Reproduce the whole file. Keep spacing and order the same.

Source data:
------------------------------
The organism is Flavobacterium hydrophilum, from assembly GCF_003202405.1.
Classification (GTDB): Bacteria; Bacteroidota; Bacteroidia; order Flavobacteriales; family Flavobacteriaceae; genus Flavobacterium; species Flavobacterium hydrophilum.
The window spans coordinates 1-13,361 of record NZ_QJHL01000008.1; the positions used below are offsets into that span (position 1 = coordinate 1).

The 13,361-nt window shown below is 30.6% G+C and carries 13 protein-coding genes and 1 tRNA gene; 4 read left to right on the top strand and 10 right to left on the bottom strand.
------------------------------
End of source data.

The organism is Flavobacterium hydrophilum, from assembly GCF_003202405.1.
Classification (GTDB): Bacteria; Bacteroidota; Bacteroidia; order Flavobacteriales; family Flavobacteriaceae; genus Flavobacterium; species Flavobacterium hydrophilum.
The window spans coordinates 1-13,361 of record NZ_QJHL01000008.1; the positions used below are offsets into that span (position 1 = coordinate 1).

The 13,361-nt window shown below is 30.6% G+C and carries 13 protein-coding genes and 1 tRNA gene; 4 read left to right on the top strand and 10 right to left on the bottom strand.